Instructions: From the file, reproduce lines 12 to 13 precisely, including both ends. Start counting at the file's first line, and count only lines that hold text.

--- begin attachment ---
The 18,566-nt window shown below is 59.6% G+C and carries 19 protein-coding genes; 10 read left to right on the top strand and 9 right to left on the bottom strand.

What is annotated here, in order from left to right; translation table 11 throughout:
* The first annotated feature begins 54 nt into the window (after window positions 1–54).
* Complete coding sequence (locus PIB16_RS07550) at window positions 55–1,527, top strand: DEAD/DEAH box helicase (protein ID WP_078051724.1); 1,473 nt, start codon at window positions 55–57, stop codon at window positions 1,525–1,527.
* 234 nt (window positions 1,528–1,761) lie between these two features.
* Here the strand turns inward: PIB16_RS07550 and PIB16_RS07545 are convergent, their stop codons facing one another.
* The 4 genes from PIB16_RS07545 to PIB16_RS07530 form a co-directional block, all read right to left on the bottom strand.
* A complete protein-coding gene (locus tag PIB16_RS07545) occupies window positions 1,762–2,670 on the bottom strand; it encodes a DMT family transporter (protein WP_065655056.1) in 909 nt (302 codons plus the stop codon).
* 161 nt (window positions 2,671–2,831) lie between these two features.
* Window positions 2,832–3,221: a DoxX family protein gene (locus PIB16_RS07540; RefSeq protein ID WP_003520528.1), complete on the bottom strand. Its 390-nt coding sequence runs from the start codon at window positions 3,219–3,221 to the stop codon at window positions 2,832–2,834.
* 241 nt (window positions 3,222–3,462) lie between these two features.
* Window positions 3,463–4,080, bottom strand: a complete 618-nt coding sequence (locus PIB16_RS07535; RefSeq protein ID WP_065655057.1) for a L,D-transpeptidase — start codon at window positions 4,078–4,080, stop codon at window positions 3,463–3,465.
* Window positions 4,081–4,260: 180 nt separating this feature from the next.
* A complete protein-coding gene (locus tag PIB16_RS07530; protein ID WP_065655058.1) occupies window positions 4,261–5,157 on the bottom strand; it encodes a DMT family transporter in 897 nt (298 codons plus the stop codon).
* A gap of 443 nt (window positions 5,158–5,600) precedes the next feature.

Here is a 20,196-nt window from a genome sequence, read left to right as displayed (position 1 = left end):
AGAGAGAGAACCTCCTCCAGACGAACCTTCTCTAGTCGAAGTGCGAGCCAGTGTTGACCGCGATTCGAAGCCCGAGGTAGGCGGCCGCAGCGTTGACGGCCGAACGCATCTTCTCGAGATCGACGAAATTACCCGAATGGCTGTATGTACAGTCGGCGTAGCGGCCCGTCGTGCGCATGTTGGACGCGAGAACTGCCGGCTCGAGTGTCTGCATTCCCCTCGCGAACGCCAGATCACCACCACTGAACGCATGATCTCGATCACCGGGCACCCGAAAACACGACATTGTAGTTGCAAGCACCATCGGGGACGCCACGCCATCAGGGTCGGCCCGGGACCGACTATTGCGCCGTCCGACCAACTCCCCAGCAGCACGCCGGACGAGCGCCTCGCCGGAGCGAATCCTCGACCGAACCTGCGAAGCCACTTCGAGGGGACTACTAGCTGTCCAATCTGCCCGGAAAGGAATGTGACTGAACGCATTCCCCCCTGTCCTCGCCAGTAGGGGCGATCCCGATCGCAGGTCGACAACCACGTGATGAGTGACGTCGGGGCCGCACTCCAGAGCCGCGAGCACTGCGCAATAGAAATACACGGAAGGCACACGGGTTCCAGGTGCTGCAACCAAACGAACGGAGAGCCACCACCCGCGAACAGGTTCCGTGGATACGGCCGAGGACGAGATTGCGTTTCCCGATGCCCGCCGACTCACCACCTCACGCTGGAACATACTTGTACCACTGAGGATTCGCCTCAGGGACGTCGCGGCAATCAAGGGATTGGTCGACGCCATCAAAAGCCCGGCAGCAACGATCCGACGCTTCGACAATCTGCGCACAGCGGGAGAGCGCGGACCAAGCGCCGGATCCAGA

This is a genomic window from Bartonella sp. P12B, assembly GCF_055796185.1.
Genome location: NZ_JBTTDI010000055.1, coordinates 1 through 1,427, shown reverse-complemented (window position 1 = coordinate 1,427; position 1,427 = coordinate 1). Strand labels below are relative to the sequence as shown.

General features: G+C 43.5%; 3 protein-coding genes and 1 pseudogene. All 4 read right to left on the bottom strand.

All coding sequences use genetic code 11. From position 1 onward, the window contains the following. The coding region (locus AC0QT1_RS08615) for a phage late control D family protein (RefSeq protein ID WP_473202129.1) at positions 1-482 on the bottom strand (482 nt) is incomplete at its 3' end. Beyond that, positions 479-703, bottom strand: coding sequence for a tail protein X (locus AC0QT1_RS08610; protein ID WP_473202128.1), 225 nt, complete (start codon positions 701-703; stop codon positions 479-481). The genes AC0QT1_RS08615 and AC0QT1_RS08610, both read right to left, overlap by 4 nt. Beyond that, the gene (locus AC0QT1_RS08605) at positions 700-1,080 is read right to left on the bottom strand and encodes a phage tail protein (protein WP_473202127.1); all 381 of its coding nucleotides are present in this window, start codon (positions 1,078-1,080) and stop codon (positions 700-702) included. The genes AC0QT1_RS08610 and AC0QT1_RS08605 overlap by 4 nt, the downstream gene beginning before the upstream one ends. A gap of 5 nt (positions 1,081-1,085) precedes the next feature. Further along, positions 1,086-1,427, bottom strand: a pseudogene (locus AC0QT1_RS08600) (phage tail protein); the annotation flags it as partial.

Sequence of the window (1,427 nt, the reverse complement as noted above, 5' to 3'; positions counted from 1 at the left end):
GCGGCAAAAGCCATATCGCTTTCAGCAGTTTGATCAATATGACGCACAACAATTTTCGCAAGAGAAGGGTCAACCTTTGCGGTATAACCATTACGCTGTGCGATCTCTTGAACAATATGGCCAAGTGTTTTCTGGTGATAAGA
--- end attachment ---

* Window positions 3,463–4,080, bottom strand: a complete 618-nt coding sequence (locus PIB16_RS07535; RefSeq protein ID WP_065655057.1) for a L,D-transpeptidase — start codon at window positions 4,078–4,080, stop codon at window positions 3,463–3,465.
* Window positions 4,081–4,260: 180 nt separating this feature from the next.